WASHINGTON, D.C. – Today, the Consumer Financial Protection Bureau (CFPB) issued an order against ACI Worldwide and one of its subsidiaries, ACI Payments, for improperly initiating approximately $2.3 billion in unlawful mortgage payment transactions. ACI’s data handling practices negatively impacted nearly 500,000 homeowners with mortgages serviced by Mr. Cooper (formerly known as Nationstar). By unlawfully processing erroneous and unauthorized transactions, ACI opened homeowners to overdraft and insufficient funds fees from their financial institutions. Today’s order requires ACI, among other things, to pay a $25 million civil money penalty.
“The CFPB’s investigation found that ACI perpetrated the 2021 Mr. Cooper mortgage fiasco that impacted homeowners across the country,” said CFPB Director Rohit Chopra. “While borrower accounts have now been fixed, we are penalizing ACI for its unlawful actions that created headaches for hundreds of thousands of borrowers.”
ACI (NASDAQ:ACIW) is a publicly traded firm headquartered in Elkhorn, Nebraska. The company offers payment processing services across a wide range of industries including utilities, student loan servicing, healthcare, education, insurance, telecommunications, and mortgage servicing. ACI counts more than 6,000 firms as customers, and the company claims to process more than 225 billion consumer transactions annually. The company processes mortgage payments through the Automated Clearing House (ACH) network. For 2022, ACI reported revenue of $1.422 billion and net income of $142 million.
Mr. Cooper was one of ACI’s largest mortgage servicing customers until at least 2021. Mr. Cooper services the mortgages of more than four million borrowers and collects their monthly mortgage payments. Many homeowners with mortgages serviced through Mr. Cooper chose to schedule their monthly mortgage payments using ACI’s Speedpay product, which allowed the company to automatically transfer homeowners’ authorized mortgage payments from their personal bank accounts to Mr. Cooper.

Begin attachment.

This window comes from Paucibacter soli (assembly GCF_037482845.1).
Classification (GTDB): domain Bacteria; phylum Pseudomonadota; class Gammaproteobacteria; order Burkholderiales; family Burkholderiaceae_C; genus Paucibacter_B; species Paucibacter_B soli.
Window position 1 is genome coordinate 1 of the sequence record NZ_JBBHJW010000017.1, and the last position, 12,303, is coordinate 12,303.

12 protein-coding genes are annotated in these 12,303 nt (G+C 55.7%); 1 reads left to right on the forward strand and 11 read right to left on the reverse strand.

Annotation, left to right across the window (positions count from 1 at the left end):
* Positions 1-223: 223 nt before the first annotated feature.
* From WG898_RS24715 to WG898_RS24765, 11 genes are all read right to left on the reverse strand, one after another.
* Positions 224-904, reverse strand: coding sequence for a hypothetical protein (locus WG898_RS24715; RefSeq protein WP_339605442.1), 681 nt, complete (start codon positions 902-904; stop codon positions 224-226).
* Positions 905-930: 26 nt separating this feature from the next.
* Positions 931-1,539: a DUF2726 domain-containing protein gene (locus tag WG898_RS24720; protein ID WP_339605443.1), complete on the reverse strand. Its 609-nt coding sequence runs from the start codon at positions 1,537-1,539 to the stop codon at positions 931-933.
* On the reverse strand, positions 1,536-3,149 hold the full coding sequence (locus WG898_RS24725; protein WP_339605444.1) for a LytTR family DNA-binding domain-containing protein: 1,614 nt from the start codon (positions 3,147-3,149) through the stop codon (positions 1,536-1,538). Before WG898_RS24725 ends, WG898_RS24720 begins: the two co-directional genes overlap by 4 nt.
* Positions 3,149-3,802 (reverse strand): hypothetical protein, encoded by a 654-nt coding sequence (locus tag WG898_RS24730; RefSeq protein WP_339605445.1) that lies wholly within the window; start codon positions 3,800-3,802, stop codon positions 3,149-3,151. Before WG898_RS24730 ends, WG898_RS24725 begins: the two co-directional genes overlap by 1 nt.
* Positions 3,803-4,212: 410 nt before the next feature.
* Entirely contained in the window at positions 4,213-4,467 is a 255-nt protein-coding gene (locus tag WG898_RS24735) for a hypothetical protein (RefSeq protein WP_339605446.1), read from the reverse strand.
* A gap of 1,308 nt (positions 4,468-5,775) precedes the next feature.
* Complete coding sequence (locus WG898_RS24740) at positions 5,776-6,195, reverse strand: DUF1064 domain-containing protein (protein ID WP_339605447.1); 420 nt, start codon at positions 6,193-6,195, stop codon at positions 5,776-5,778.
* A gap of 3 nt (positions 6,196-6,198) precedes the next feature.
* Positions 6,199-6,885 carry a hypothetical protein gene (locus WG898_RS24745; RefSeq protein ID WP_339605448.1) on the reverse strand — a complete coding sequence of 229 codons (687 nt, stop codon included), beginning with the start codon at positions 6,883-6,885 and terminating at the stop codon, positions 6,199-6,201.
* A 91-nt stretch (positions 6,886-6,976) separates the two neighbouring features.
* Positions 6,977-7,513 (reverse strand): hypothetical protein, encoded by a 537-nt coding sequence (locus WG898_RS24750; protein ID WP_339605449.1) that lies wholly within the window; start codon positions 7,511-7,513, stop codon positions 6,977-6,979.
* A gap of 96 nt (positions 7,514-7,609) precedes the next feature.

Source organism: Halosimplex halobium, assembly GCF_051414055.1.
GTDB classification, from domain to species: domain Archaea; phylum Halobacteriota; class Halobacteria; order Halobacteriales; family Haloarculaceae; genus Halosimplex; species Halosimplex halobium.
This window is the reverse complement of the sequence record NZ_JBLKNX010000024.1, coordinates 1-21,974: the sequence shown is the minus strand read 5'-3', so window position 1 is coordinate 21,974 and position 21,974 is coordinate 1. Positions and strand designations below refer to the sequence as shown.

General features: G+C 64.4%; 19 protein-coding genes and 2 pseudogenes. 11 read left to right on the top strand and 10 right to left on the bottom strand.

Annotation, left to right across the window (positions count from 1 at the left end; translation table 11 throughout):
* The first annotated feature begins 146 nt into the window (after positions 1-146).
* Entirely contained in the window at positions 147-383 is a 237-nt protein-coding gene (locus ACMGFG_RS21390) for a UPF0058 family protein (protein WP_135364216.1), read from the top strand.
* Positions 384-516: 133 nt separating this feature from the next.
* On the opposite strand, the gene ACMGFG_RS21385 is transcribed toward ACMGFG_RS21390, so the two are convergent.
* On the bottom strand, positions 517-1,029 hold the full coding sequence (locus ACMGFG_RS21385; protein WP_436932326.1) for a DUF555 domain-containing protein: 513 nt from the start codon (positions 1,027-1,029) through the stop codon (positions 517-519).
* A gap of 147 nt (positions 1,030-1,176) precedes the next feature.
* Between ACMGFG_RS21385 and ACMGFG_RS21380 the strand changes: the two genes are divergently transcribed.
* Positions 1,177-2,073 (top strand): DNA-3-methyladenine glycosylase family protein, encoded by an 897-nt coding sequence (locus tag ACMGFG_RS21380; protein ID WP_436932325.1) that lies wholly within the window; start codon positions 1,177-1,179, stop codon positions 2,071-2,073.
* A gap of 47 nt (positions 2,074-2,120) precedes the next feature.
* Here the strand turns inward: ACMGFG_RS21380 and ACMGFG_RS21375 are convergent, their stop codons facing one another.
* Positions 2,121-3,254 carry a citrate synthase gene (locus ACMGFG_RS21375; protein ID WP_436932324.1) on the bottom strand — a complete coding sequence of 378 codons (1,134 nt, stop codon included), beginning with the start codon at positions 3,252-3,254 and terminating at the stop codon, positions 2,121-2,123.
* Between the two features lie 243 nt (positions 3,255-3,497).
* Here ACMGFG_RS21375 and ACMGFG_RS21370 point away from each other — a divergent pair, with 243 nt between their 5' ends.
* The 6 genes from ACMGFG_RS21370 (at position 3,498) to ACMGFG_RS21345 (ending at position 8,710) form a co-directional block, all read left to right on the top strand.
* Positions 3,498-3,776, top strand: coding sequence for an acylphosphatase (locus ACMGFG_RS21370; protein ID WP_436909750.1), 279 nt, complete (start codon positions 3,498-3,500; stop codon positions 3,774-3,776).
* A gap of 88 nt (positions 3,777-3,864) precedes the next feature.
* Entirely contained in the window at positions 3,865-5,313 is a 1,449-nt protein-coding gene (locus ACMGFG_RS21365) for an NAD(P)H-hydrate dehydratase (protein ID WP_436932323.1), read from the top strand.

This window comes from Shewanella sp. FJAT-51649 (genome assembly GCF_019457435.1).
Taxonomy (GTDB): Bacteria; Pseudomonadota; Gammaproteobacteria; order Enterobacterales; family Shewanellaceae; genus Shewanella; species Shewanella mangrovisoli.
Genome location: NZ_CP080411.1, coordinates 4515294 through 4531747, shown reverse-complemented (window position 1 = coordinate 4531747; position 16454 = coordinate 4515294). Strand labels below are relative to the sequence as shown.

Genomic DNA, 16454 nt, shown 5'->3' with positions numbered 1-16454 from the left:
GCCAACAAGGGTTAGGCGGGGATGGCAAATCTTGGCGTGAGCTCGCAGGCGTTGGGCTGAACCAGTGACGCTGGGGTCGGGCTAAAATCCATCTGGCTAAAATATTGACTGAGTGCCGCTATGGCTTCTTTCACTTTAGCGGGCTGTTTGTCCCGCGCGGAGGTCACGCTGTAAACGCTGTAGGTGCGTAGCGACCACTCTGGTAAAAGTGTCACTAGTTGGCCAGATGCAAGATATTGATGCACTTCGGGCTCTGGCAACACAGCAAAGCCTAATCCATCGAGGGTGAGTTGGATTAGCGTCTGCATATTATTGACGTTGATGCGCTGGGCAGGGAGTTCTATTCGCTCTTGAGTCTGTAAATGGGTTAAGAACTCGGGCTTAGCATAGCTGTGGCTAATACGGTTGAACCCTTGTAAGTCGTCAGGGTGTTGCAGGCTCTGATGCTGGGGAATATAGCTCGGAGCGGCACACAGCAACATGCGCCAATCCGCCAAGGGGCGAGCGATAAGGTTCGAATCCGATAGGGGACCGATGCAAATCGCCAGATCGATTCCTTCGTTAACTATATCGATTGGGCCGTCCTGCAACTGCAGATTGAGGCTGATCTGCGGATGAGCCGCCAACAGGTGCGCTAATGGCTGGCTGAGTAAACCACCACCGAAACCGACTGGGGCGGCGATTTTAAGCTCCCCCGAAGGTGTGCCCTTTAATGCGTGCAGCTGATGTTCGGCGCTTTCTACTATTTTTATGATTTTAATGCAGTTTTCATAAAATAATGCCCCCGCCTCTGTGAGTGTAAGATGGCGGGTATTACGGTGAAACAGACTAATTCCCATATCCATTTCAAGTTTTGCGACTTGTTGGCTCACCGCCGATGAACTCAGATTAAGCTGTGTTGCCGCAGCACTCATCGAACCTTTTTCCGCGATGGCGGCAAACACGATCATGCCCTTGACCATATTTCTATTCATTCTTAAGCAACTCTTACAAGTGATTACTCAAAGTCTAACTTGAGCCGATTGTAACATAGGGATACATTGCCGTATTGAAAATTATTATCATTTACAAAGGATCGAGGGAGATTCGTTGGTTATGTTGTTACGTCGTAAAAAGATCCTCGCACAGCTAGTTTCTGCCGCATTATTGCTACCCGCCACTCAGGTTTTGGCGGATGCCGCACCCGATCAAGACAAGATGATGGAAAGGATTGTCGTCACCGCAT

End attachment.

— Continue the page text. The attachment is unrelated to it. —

On Friday, April 23, 2021, ACI conducted tests of its electronic payments platform. But instead of using deidentified or dummy data in its tests, ACI used actual consumer data it had received from Mr. Cooper, which included names, bank account numbers, bank routing numbers, and amounts to be debited or credited. During its performance testing, ACI improperly sent several large files filled with Mr. Cooper’s customer data into the ACH network, unlawfully initiating approximately $2.3 billion in electronic mortgage payment transactions from homeowners’ accounts. None of the nearly 500,000 impacted borrowers anticipated, authorized, or were aware of these transactions until after they had been processed by their respective banks.
On Saturday, April 24, 2021, impacted account holders began noticing inaccuracies in their account balances. Immediately, people began experiencing negative financial consequences. At one bank, for example, more than 60,000 accounts experienced more than $330 million in combined unlawful debits by that morning. Among these account holders, approximately 7,300 had their available balances reduced by more than $10,000—overnight.